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Title: Variational information maximization in stochastic environments
Author: Agakov, Felix
Awarding Body: University of Edinburgh
Current Institution: University of Edinburgh
Date of Award: 2006
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Information maximization is a common framework of unsupervised learning, which may be used for extracting informative representations of the observed patterns. The key idea there is to maximize mutual information (MI), which is a formal measure of coding efficiency. Unfortunately, exact maximization of MI is computationally tractable only in a few special cases; more generally, approximations need to be considered. We describe a family of variational lower bounds on mutual information which gives rise to a formal and theoretically rigorous approach to information maximization in large-scale stochastic channels. We hope that the results presented in this work are potentially interesting for maximizing mutual information from several perspectives. First of all, our method optimizes a proper lower bound, rather than a surrogate objective criterion or an approximation of MI (which may only be accurate under specific asymptotic assumptions and weak or even undefined when the assumptions are violated). Secondly, the flexibility of the choice of the variational distribution makes it possible to generalise and improve simple bounds on MI. For example, we may introduce tractable auxiliary variational bounds on MI, which may be used to improve on any simple generic approach without altering properties of the original channel. Thirdly, the suggested variational framework is typically simpler than standard variational approaches to maximizing the conditional likelihood in stochastic autoencoder models, while it leads to the same fixed points in its simplest formulation; this gives rise to more efficient optimization procedures. Finally, in some cases the variational framework results in optimization procedures which only require local computations, which may be particularly attractive from the neuro-biological perspective. Possibly the most important contribution of this work is a rigorous and general framework for maximizing the mutual information in intrinsically intractable channels. We show that it gives rise to simple, stable, and easily generalizable optimization procedures, which outperform and supersede many of the common approximate information-maximizing techniques. We demonstrate our results by considering clustering dimensionality reduction, and binary stochastic coding problems, and discuss a link to approximate statistical inference.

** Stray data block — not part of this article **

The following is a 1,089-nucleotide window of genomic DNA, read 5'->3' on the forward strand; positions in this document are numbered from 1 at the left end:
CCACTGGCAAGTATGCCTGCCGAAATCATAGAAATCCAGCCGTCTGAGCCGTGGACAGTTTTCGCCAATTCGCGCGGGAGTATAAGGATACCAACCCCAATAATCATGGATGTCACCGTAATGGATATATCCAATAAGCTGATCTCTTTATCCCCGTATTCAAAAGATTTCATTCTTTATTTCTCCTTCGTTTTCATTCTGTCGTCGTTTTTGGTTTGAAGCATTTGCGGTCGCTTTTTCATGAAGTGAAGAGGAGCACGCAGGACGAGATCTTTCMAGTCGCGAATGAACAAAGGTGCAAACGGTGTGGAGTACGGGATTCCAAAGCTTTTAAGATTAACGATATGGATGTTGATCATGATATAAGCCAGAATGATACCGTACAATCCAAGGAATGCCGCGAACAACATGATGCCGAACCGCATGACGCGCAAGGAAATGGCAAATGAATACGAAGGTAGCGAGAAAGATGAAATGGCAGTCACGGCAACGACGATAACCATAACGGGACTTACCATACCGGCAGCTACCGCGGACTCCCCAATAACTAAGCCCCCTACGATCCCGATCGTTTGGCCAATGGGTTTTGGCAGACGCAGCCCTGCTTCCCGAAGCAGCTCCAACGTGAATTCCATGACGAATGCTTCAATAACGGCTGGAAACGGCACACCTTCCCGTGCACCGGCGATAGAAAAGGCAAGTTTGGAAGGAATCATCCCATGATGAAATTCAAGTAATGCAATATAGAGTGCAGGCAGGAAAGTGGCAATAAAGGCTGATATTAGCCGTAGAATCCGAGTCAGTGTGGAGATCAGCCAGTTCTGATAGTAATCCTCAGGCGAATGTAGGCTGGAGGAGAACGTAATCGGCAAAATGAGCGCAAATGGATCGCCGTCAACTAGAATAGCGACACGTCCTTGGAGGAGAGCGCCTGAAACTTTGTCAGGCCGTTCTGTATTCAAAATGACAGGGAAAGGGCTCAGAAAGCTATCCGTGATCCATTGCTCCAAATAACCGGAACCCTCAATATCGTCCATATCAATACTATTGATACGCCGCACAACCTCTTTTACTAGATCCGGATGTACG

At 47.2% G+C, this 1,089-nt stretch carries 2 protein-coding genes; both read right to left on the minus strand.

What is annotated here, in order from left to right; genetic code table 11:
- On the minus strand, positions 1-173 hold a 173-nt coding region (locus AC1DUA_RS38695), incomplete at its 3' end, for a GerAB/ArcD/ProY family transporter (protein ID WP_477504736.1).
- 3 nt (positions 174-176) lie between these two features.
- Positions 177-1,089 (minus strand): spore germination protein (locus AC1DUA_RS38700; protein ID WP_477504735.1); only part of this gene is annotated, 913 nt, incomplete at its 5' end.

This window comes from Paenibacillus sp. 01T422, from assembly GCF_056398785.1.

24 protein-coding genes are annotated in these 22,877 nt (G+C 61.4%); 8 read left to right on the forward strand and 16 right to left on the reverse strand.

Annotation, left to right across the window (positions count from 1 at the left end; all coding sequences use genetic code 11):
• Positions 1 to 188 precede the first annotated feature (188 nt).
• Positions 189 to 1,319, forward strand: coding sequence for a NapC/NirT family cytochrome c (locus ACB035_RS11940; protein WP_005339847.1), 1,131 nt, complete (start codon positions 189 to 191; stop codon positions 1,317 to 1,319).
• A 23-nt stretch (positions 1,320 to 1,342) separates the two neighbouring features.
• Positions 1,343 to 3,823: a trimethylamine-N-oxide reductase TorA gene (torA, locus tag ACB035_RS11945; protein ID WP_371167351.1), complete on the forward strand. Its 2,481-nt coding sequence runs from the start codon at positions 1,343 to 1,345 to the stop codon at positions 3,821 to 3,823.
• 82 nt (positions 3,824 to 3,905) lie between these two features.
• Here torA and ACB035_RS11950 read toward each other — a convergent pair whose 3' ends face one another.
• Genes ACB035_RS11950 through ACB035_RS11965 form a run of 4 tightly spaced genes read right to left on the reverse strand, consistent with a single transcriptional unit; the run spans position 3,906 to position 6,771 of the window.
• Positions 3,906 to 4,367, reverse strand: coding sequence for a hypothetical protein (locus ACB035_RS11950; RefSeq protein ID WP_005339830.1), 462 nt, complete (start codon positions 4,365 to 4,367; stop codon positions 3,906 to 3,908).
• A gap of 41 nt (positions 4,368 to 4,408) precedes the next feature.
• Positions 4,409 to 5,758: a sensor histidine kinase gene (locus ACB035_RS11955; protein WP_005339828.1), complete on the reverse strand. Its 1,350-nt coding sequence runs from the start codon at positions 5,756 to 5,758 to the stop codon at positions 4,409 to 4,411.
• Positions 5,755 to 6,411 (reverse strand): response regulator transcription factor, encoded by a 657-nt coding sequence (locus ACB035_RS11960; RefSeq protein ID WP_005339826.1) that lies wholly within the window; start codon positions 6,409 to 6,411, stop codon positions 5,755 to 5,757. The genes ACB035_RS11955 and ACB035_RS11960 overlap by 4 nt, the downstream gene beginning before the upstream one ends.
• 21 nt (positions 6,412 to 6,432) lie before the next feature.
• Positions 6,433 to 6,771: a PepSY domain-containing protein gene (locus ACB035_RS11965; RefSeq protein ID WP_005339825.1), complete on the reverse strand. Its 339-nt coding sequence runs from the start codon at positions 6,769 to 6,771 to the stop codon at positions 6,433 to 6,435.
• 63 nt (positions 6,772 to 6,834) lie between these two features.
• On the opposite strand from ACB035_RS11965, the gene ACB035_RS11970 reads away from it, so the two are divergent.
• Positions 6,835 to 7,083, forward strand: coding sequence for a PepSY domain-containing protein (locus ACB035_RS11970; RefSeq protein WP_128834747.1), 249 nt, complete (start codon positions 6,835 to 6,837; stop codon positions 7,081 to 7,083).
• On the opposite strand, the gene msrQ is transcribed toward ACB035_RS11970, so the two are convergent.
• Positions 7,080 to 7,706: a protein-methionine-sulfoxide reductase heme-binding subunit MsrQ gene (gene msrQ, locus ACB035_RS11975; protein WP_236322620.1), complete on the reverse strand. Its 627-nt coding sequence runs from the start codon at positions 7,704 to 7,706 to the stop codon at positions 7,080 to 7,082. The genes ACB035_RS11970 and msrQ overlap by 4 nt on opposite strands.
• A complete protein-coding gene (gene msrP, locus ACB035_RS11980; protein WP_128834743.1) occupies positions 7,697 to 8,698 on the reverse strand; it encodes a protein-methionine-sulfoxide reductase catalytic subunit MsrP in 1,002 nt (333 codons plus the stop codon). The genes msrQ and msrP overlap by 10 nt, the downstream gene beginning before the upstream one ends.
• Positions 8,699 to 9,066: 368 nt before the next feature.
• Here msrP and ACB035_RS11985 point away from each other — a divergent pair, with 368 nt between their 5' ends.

Supervisor: Not available Sponsor: Not available
Qualification Name: Thesis (Ph.D.) Qualification Level: Doctoral
EThOS ID:  DOI: Not available